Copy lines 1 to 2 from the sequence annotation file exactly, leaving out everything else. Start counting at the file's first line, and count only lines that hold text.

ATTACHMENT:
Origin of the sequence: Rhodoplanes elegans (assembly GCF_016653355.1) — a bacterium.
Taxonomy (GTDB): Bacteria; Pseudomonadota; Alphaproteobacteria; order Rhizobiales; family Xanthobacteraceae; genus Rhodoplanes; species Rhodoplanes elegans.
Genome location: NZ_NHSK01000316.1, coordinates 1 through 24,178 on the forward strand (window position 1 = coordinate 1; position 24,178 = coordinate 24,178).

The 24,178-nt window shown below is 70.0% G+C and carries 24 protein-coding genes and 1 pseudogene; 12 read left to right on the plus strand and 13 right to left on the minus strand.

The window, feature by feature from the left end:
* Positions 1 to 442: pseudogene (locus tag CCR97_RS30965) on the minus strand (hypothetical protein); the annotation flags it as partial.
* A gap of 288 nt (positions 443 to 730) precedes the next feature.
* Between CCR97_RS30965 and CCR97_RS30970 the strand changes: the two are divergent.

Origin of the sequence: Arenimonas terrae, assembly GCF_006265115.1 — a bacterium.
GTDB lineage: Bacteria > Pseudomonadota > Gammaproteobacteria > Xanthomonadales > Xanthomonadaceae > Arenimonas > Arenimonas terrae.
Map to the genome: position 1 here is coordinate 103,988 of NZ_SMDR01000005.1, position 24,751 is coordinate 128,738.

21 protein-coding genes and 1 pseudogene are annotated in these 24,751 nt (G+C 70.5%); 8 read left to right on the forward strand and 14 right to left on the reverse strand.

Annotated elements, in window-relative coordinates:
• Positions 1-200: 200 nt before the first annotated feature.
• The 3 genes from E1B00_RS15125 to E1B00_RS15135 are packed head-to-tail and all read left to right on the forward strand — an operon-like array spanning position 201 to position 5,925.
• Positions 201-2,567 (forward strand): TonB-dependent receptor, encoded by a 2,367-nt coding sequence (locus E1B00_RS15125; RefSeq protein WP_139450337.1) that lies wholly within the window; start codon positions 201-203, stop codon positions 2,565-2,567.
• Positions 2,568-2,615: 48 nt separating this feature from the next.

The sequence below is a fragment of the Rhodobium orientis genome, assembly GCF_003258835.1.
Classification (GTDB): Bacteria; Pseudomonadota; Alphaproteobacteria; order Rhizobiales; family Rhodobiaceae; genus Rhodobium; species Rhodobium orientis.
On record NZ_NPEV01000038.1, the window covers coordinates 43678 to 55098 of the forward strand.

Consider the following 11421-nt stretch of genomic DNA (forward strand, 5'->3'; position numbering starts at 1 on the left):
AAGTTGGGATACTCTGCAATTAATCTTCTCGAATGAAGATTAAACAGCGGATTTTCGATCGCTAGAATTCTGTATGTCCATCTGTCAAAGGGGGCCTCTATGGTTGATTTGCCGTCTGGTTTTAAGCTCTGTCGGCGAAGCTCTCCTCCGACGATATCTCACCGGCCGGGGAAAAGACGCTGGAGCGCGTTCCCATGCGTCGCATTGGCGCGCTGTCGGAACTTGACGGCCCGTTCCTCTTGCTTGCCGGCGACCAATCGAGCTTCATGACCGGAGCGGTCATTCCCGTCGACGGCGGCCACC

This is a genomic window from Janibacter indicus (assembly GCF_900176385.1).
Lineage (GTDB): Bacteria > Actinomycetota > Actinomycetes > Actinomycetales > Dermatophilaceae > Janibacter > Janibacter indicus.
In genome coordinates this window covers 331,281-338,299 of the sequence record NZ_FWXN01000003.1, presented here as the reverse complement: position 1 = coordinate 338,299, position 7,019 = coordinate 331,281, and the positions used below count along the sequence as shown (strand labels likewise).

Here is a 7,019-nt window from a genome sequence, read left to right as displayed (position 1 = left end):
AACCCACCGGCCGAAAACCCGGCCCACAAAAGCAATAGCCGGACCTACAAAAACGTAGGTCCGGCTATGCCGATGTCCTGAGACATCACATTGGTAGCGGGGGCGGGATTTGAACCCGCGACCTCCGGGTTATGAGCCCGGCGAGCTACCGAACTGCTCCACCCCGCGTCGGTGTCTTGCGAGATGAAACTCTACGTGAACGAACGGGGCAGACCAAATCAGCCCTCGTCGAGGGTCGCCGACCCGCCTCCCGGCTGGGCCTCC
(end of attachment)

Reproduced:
Origin of the sequence: Rhodoplanes elegans (assembly GCF_016653355.1) — a bacterium.
Taxonomy (GTDB): Bacteria; Pseudomonadota; Alphaproteobacteria; order Rhizobiales; family Xanthobacteraceae; genus Rhodoplanes; species Rhodoplanes elegans.